The herd doesn’t win!
There are 2 types of people in this world. There are the Sheppard (the few) and there are the sheep (the many).
The majority of people are followers. Afraid to take a stance. Afraid to take a chance. Afraid to be alienated for their beliefs. Afraid, afraid, afraid. What will people say? How will people react? What will be the consequences?
Winners take chances. Winners don’t worry about the thoughts of others. Winners aren’t afraid to lose, to fail. Winners aren’t afraid to live!
Far too many people look back on their lives and say, “only if.” Don’t be one of the many. As my mother always used to say, “This is not a dressed rehearsal.” You have one life. It’s better to have lived and failed than to coast along in a sea of mediocracy and die a nobody.
There is a Tibetan proverb, “It is better to live one day as a tiger than a thousand years as a sheep.” Be a tiger. Live. Look back on your life and smile because you feel like you have accomplished something. Don’t die a sheep.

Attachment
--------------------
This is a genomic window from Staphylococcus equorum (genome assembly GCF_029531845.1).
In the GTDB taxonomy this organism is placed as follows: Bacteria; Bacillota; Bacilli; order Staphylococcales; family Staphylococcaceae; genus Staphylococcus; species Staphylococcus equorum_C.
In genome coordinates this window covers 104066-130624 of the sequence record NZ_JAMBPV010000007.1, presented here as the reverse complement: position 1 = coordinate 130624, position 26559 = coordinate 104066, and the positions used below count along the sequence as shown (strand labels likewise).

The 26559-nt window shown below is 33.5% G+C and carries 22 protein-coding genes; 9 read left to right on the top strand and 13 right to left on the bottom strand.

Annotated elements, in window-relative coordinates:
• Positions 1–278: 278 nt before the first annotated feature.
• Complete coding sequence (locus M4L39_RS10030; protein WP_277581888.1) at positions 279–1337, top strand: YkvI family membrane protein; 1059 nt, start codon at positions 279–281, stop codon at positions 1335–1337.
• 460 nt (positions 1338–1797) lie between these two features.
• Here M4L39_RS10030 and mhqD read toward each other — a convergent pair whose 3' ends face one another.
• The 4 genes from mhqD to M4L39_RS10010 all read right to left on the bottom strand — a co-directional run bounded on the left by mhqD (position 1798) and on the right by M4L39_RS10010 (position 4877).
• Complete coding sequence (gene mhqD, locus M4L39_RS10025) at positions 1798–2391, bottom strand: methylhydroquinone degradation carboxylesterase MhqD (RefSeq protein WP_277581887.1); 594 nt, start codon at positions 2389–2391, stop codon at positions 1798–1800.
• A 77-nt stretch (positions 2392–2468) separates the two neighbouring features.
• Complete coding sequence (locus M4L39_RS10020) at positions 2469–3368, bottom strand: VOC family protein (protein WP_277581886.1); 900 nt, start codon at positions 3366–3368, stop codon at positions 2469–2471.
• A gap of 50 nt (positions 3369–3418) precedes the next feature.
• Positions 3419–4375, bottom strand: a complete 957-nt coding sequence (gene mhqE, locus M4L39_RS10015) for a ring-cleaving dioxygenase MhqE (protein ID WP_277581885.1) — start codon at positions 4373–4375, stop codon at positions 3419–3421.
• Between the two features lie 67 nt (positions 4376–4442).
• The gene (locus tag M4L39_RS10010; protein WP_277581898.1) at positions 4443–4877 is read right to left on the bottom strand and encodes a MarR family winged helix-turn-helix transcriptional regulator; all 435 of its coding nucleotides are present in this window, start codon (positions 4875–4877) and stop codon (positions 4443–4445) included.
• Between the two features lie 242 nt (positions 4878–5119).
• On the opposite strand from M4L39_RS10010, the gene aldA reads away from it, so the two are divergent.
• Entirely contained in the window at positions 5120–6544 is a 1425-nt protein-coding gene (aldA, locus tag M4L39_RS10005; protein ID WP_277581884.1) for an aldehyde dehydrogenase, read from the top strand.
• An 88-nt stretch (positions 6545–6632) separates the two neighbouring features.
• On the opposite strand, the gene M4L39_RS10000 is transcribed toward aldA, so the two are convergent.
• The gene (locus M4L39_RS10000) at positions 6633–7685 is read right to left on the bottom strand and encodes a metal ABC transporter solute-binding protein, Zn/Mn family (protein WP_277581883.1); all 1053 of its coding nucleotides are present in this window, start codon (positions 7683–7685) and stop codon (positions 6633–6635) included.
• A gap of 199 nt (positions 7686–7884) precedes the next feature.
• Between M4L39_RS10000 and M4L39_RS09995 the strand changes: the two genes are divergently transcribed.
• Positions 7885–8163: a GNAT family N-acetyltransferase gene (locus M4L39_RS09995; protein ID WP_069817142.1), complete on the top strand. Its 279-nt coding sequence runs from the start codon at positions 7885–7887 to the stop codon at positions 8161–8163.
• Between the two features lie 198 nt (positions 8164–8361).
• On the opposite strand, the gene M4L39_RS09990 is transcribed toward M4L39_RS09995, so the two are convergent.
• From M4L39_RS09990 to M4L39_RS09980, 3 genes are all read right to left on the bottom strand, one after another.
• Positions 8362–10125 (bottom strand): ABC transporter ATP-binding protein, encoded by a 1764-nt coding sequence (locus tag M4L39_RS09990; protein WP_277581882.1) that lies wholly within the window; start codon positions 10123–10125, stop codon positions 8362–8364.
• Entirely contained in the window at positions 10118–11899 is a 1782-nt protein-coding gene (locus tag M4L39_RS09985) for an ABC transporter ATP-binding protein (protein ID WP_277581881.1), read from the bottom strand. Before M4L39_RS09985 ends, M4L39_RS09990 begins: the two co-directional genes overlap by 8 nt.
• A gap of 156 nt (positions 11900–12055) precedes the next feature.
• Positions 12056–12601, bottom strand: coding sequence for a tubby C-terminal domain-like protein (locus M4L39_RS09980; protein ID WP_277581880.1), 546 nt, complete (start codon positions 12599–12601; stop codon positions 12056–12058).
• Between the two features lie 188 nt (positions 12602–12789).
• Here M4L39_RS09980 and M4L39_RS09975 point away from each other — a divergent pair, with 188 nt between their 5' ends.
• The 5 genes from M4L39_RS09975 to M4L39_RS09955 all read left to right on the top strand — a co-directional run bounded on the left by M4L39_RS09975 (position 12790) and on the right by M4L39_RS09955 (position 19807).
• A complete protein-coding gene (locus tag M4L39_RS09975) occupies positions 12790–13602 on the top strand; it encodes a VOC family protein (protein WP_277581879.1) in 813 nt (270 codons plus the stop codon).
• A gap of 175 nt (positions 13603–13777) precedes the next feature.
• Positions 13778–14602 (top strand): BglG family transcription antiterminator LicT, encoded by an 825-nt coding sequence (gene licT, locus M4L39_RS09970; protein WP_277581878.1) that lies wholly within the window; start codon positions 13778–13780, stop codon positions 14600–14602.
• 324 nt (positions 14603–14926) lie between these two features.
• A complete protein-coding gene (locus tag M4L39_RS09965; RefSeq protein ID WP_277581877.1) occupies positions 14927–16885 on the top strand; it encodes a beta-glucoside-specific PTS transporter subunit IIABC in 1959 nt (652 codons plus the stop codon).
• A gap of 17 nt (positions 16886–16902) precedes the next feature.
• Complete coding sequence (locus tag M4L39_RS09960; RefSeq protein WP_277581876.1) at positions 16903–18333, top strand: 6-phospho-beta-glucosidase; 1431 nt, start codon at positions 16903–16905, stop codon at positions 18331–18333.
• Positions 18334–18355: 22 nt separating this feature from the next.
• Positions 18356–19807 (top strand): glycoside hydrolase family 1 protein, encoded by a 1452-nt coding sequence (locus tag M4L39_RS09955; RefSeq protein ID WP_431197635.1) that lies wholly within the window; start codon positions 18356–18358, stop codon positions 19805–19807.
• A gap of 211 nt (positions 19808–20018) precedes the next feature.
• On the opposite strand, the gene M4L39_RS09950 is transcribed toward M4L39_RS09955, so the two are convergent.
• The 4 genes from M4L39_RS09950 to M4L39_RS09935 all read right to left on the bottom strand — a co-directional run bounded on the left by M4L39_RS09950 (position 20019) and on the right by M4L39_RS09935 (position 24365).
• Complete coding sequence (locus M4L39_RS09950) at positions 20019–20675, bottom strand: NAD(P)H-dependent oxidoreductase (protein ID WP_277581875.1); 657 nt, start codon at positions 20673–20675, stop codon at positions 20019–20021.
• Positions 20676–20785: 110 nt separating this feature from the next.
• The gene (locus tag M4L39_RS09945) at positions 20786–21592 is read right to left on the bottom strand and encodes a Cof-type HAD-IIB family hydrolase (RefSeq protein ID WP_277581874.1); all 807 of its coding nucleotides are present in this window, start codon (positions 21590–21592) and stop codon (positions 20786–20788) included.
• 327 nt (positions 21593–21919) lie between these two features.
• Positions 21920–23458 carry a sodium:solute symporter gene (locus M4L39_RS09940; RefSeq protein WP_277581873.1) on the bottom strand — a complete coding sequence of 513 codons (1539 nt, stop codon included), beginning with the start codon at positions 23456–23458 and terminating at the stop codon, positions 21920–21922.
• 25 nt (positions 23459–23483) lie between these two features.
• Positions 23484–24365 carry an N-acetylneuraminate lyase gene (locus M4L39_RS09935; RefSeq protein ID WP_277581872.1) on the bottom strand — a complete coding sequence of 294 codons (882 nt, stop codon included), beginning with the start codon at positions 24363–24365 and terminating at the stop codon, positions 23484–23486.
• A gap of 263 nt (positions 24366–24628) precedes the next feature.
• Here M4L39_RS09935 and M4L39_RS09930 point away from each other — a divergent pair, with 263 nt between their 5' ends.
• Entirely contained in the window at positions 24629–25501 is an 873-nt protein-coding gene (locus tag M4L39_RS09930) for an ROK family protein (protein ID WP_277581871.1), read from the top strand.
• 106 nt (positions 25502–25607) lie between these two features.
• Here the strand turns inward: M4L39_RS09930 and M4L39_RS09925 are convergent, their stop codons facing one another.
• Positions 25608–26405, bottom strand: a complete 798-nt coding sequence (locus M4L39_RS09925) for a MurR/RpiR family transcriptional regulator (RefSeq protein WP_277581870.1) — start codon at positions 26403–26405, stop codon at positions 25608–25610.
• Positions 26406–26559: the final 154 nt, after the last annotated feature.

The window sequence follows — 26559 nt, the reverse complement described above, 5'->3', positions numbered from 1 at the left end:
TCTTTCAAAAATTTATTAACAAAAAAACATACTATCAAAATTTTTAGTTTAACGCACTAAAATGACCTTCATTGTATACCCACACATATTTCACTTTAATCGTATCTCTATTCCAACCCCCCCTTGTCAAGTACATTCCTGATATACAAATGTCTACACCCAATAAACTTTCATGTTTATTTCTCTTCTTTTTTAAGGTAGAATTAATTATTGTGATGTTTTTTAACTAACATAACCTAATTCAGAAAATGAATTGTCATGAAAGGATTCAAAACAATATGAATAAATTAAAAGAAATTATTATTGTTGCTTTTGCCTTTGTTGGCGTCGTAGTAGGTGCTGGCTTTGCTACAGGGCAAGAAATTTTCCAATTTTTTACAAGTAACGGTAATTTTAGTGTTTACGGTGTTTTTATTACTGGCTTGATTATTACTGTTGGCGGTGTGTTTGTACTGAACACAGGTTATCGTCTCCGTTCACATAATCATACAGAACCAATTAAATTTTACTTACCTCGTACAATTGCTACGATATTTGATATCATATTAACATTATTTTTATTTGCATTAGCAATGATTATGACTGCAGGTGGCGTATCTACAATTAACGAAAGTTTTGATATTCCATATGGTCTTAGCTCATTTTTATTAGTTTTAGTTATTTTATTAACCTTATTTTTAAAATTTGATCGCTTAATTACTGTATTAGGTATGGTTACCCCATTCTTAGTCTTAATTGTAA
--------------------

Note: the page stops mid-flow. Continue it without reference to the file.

I have made many mistakes in my life. I have failed many times. But…if I were to die today, I would die a happy man. A man accomplished. A man happy with my life in all of its imperfections. At least I tried. I gave it my best shot. I was a tiger. And at least I know that I have a family and children that can be proud of their father. I can be proud that I have taught them that anything is attainable. Not by just dreaming about it. Not just by sitting down, writing down goals and talking about it. But by going for it. Speaking of actions. Making mistakes. Failing. And knowing that nobody will criticize them for “doing.” And that if they are criticized, not to give a damn because the only people that criticize are part of the 95%. The weak. The sheep. The do nothing, be nothing crowd. The people that I have taught them not to give a crap about anyway because they are not worth worrying about. The average. I taught them never to be average. Average doesn’t win. Average don’t succeed. The average is sick, weak, unhappy and unfulfilled. I taught them that I wasn’t put here to be average and neither were they.